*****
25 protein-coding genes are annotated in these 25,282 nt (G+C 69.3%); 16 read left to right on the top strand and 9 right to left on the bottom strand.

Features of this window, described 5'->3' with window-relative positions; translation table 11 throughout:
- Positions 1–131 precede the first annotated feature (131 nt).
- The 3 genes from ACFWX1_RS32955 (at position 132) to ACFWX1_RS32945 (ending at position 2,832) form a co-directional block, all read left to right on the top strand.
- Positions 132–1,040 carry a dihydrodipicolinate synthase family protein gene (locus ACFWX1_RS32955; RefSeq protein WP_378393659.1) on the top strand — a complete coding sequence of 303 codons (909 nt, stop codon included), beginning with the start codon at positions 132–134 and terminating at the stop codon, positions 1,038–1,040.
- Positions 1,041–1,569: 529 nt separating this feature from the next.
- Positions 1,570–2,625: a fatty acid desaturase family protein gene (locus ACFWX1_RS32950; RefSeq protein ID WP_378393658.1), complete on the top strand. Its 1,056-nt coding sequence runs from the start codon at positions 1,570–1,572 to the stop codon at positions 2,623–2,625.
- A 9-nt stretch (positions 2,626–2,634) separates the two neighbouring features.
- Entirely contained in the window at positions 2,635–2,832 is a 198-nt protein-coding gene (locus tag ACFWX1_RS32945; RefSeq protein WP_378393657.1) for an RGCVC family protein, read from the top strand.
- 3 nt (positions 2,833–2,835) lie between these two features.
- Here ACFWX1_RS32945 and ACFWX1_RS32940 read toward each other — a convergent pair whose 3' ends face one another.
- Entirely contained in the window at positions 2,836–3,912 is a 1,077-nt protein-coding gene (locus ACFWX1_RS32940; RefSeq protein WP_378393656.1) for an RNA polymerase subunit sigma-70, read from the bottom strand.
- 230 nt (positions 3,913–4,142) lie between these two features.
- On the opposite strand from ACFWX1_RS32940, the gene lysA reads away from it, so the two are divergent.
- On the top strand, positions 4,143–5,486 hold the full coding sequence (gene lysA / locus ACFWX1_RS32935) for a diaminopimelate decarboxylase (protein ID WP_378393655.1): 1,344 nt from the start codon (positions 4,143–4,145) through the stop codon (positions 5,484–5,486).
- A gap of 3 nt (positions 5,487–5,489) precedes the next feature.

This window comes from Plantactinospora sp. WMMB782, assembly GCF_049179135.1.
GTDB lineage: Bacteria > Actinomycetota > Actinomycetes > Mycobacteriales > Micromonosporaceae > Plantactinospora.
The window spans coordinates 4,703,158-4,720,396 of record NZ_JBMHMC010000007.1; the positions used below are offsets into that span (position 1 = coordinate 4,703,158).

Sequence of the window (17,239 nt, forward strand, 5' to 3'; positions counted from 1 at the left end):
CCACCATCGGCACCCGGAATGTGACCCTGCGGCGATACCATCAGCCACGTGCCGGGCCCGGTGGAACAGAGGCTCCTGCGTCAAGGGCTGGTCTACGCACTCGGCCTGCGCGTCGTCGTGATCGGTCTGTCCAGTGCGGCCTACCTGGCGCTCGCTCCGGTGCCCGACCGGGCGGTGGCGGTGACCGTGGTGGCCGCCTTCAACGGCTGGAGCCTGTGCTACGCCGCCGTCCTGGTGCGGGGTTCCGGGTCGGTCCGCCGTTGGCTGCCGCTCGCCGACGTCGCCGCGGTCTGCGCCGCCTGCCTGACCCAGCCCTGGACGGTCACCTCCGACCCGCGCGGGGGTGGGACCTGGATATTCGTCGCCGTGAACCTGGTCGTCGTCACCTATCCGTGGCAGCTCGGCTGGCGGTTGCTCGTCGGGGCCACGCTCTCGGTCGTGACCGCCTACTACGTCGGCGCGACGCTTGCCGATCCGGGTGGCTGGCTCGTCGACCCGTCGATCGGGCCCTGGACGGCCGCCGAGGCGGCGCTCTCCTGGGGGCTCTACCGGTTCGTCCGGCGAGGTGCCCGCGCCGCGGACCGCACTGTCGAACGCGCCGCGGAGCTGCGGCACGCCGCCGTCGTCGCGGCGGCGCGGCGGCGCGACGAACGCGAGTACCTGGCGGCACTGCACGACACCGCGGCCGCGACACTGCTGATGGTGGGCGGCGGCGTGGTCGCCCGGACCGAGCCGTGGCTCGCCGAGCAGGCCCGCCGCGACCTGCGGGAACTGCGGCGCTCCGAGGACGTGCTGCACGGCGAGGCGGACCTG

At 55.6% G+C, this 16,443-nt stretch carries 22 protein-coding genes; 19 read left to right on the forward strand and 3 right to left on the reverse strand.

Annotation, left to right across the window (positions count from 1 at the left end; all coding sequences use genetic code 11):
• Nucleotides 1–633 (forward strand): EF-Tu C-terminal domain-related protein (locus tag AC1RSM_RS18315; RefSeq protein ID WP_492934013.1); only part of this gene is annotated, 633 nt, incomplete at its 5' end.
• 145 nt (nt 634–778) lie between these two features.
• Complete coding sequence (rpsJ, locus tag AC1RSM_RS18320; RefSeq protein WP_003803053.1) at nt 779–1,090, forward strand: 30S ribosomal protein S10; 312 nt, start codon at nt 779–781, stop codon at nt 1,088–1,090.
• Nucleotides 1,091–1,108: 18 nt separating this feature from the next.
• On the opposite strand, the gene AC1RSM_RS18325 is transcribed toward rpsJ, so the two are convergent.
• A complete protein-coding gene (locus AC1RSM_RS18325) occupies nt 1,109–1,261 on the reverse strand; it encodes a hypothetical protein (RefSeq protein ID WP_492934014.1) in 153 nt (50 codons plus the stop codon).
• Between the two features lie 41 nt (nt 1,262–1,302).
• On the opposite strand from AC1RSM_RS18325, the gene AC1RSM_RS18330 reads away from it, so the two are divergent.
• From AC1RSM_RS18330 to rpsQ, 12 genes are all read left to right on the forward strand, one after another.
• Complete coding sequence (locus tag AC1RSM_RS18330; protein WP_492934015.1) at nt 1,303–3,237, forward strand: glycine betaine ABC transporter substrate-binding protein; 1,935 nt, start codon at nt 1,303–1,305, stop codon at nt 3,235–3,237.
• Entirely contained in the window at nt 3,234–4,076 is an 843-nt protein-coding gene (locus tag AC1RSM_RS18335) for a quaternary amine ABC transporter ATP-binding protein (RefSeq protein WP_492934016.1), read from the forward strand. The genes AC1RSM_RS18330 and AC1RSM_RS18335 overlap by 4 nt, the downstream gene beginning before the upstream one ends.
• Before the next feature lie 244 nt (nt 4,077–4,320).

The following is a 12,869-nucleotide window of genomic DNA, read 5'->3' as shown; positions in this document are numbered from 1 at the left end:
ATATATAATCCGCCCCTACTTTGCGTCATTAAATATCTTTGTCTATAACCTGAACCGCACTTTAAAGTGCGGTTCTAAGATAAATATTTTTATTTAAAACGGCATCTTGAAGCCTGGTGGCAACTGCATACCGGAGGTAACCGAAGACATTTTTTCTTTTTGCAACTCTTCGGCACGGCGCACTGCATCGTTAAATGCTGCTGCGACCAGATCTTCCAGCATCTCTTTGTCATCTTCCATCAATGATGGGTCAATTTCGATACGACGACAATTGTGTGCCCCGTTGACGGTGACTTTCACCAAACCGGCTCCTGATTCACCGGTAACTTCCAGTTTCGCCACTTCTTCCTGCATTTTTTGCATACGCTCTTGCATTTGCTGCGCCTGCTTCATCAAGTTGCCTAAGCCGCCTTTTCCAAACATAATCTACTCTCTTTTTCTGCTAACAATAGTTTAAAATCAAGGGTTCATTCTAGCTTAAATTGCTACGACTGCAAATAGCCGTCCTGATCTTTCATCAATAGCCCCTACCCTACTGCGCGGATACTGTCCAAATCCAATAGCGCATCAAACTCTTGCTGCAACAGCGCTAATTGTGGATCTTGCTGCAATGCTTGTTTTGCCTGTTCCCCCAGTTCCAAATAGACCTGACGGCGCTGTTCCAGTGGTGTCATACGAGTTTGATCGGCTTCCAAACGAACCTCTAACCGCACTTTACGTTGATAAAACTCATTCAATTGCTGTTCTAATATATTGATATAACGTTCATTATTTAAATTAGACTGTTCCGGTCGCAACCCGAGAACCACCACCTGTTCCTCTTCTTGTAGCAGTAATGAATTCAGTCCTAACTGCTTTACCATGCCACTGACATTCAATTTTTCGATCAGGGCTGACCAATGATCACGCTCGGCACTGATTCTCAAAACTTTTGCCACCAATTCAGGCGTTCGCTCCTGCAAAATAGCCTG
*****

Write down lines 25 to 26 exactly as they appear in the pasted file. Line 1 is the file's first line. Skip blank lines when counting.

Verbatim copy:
• 145 nt (nt 634–778) lie between these two features.
• Complete coding sequence (rpsJ, locus tag AC1RSM_RS18320; RefSeq protein WP_003803053.1) at nt 779–1,090, forward strand: 30S ribosomal protein S10; 312 nt, start codon at nt 779–781, stop codon at nt 1,088–1,090.